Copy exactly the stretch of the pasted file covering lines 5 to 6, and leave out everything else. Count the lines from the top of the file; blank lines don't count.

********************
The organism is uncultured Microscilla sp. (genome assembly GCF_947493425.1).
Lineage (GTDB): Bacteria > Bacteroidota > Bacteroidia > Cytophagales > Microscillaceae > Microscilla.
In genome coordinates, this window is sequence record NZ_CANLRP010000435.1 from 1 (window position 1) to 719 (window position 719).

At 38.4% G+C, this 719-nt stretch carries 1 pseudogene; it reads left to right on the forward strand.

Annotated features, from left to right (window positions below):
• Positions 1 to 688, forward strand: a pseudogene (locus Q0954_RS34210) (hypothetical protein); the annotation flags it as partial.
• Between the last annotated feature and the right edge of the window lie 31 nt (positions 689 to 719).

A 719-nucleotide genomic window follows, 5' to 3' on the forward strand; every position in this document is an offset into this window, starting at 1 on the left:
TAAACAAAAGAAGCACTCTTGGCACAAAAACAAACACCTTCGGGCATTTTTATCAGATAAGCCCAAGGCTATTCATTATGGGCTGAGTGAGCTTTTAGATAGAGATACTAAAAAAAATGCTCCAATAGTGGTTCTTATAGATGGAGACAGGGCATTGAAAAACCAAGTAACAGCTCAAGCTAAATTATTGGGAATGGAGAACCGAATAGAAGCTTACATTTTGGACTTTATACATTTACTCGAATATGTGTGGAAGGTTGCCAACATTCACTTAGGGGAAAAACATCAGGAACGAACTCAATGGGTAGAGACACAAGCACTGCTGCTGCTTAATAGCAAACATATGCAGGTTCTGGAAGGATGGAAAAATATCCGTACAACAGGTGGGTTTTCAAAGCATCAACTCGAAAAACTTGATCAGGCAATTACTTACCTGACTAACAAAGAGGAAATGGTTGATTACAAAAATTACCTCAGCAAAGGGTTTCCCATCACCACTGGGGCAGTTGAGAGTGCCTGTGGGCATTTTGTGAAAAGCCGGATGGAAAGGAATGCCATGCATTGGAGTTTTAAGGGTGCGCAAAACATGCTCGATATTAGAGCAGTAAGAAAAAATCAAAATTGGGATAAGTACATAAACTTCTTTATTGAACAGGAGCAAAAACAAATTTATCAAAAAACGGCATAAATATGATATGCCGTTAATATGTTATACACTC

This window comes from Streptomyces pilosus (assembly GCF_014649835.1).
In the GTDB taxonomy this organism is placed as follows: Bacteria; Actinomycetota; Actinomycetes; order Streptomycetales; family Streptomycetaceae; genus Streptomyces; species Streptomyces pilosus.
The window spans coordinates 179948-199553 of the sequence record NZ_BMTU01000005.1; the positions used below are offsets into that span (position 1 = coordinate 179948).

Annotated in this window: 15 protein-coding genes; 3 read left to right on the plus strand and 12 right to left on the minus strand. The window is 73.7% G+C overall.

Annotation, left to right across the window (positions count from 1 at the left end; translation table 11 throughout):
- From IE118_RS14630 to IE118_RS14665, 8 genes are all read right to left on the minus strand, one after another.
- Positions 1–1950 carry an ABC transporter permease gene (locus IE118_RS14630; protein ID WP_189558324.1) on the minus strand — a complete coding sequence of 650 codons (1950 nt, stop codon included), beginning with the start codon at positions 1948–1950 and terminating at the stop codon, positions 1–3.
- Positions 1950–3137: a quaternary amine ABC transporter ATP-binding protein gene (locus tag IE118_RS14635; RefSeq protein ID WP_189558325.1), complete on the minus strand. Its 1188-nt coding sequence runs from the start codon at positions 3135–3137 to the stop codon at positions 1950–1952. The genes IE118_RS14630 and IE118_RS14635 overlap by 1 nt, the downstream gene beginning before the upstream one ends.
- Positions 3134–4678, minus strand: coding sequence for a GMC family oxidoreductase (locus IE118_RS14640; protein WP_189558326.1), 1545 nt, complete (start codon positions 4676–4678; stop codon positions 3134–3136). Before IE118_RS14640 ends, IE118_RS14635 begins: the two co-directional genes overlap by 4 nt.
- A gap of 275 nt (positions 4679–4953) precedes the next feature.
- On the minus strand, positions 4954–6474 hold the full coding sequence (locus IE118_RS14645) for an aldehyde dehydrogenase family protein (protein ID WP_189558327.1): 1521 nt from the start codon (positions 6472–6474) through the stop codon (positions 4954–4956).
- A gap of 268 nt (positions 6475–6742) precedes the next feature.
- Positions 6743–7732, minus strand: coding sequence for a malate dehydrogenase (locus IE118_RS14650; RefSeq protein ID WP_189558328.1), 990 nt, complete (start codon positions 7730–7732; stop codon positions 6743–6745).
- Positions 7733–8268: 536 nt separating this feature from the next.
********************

Annotated features, from left to right (window positions below):
• Positions 1 to 688, forward strand: a pseudogene (locus Q0954_RS34210) (hypothetical protein); the annotation flags it as partial.